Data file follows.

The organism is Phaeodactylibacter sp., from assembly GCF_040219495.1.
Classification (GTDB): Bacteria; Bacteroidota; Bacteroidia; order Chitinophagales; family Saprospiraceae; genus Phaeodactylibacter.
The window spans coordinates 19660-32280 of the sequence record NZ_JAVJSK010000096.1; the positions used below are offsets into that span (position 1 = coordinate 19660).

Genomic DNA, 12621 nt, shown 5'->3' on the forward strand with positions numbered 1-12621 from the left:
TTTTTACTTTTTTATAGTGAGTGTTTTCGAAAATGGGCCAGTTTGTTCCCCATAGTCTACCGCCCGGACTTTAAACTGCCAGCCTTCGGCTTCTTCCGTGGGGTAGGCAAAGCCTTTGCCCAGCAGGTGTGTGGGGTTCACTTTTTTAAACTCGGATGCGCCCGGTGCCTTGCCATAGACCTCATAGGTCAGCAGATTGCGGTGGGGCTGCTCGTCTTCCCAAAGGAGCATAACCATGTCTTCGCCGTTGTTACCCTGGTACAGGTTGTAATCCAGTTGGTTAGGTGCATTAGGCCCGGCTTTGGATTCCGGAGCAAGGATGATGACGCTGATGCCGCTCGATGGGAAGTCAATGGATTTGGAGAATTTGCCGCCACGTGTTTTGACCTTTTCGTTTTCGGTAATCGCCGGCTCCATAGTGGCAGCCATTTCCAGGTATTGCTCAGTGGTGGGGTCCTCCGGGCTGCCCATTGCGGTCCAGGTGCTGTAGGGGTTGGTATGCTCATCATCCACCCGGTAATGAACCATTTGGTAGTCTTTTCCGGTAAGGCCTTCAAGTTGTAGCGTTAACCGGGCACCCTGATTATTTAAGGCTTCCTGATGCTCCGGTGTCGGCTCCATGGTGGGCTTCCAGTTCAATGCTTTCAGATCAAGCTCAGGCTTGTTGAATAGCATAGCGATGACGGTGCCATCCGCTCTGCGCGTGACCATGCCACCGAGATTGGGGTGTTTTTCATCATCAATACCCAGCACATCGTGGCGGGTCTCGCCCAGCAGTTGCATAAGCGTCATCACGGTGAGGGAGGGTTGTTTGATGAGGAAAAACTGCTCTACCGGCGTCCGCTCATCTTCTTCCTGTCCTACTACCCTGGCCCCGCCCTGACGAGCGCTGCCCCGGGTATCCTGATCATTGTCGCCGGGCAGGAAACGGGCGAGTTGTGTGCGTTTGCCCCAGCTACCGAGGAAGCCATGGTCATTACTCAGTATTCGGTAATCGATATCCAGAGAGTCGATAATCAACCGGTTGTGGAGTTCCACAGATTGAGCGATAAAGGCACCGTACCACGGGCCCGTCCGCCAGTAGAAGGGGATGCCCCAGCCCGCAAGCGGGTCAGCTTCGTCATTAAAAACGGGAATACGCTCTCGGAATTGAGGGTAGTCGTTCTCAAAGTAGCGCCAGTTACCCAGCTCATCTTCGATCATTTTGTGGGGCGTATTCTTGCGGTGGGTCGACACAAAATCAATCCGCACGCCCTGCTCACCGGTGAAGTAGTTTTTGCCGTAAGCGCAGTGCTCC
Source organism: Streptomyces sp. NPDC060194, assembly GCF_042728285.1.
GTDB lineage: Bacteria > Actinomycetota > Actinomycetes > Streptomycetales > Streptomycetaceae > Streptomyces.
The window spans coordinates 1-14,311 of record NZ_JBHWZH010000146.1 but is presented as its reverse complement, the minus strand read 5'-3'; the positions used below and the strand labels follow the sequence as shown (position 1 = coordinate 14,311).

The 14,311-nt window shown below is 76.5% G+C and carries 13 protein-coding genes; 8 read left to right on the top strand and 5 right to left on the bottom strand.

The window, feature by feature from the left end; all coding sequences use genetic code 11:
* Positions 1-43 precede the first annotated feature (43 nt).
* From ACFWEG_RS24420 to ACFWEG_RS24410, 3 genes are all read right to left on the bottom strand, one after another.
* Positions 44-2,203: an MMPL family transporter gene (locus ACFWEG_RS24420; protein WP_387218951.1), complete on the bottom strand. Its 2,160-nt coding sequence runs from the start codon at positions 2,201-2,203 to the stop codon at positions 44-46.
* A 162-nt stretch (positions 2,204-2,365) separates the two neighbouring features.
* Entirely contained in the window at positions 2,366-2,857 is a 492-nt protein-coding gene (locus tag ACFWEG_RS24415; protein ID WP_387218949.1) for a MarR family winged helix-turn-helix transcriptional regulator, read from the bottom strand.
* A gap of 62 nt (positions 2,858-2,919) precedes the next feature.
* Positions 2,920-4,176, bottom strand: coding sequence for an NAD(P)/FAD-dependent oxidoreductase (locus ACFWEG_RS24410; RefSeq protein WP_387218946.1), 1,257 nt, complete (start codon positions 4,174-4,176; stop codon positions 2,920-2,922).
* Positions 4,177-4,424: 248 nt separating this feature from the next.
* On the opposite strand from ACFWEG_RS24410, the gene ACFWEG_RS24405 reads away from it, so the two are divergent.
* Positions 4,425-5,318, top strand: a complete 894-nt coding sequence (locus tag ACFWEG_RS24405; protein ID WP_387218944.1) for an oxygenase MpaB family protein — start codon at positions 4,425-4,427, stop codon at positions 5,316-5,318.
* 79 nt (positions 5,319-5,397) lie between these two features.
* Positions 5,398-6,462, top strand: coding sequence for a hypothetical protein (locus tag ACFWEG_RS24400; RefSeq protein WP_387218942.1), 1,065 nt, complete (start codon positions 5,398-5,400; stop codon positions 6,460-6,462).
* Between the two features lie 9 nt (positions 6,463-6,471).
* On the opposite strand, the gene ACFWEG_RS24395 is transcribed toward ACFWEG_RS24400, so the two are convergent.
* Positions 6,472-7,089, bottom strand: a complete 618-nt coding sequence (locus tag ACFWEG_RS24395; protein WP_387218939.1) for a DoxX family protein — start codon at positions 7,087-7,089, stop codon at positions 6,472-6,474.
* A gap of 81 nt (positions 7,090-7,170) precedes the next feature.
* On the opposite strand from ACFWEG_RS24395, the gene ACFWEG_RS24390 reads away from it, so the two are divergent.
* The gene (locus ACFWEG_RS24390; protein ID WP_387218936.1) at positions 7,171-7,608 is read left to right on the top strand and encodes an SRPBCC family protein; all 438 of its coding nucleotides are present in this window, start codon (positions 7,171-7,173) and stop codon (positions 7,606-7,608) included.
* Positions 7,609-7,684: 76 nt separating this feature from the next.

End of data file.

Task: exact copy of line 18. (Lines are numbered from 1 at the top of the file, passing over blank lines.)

* Positions 4,177-4,424: 248 nt separating this feature from the next.